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NWT healthcare services understaffed, ‘could become stressed’

Staffing shortages in the healthcare system could hurt the NWT’s ability to manage the ongoing Sahtu outbreak in the future.

Health and Social Services Authority spokesperson David Maguire said in an email that there’s a “risk that our internal system resources could become stressed.” 

“We are seeing staffing levels lower than ideal in different parts of the system and we are working hard to address this,” he said in an email. 

“This is due to a very competitive job market across the country for health and social services professionals,” he added. “Summer is also generally a time where we have a harder time recruiting locum and casual temporary workers that often provide an important part of our workforce.”

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On August 9, Stanton Territorial Hospital had to cut back its number of intensive care beds from four to two — the other two beds were downgraded to 2 lower acuity beds — to staffing shortfalls.

“While there are no current impacts to patients admitted to Stanton, if there are more than two critical level patients at Stanton they may be either diverted to Alberta before admission or stabilized and moved to Alberta when able,” said Maguire.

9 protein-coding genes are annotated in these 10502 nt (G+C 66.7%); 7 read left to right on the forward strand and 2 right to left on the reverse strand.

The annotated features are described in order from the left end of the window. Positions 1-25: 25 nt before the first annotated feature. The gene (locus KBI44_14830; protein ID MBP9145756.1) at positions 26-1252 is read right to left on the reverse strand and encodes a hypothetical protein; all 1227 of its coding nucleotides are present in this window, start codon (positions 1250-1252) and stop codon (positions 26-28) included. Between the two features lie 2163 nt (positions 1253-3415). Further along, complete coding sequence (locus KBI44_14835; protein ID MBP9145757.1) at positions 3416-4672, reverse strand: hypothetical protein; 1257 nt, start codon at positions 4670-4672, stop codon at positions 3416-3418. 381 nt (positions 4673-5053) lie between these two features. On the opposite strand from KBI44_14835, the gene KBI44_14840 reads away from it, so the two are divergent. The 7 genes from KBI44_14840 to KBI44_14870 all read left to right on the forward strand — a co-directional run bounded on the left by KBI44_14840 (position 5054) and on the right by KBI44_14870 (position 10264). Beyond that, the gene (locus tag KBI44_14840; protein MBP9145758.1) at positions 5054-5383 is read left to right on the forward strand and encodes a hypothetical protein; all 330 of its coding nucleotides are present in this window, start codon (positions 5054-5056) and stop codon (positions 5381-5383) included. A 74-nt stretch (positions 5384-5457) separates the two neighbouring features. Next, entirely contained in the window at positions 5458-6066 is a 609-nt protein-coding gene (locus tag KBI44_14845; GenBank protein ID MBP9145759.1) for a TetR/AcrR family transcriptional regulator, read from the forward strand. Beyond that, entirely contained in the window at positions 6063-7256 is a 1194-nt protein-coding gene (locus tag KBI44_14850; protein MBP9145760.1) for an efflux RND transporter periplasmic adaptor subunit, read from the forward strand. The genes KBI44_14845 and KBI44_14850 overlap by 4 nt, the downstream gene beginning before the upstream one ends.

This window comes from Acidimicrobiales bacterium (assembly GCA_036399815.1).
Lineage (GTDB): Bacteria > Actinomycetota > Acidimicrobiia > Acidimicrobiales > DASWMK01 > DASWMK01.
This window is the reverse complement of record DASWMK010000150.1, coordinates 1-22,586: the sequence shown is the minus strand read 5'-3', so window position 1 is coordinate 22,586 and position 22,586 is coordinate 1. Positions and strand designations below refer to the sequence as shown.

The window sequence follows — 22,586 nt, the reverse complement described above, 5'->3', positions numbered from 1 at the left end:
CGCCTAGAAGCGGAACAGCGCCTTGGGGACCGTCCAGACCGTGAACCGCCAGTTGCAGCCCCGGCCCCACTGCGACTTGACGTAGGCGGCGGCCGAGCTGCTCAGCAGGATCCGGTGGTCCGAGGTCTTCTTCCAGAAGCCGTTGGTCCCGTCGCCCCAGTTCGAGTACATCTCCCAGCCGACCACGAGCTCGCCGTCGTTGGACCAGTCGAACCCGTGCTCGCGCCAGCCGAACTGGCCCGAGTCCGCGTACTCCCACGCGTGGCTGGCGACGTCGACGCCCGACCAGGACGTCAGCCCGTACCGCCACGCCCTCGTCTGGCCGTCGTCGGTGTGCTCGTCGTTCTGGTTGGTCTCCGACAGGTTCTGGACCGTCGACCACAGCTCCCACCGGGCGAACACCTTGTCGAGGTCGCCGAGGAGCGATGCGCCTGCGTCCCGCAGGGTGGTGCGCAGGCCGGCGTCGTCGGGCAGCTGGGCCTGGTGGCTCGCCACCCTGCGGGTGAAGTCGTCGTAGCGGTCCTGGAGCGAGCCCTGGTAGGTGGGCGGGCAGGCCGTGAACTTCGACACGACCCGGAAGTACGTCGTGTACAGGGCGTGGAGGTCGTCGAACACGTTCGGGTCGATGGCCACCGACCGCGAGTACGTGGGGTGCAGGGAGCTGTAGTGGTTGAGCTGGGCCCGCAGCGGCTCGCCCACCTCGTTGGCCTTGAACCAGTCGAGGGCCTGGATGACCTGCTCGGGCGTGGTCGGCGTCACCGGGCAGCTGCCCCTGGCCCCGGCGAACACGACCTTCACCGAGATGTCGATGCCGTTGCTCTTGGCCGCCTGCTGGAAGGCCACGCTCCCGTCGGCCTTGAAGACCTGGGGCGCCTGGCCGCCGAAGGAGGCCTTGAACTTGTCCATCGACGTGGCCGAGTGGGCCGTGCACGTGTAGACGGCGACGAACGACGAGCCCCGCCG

Maguire says demand during the outbreak has been met by shifting healthcare staff to communities impacted hardest by the outbreak, with clinic services in Yellowknife being cut back, and services in the Dehcho and Shatu region being moved to emergency only.

The federal government has recently sent some staff to help manage the outbreak. Maguire says a field epidemiologist from the Public Health Agency of Canada is already in the NWT, and by the end of the week nine nurses will also have been sent to the territory.

Maguire says the GNWT is running programs to try and retain staff that are currently working in the NWT and to attract new ones.

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The GNWT’s health department has partnered with the Registered Nurses Association of the NWT and Nunavut to survey staff about issues impacting their morale.

Another partnership, with the University of Alberta, is setting up a northern Family Medicine residency program, which is currently training four medical residents with two new spots available each year.

“We have been able to meet the current level of demand by shifting and redirecting our internal resources according to our pandemic plan, the outbreak situation continues to unfold and there is a risk that our internal system resources could become stressed – particularly if large numbers of staff become impacted by public exposure notices or availability of school/childcare in the coming weeks,” said Maguire. 

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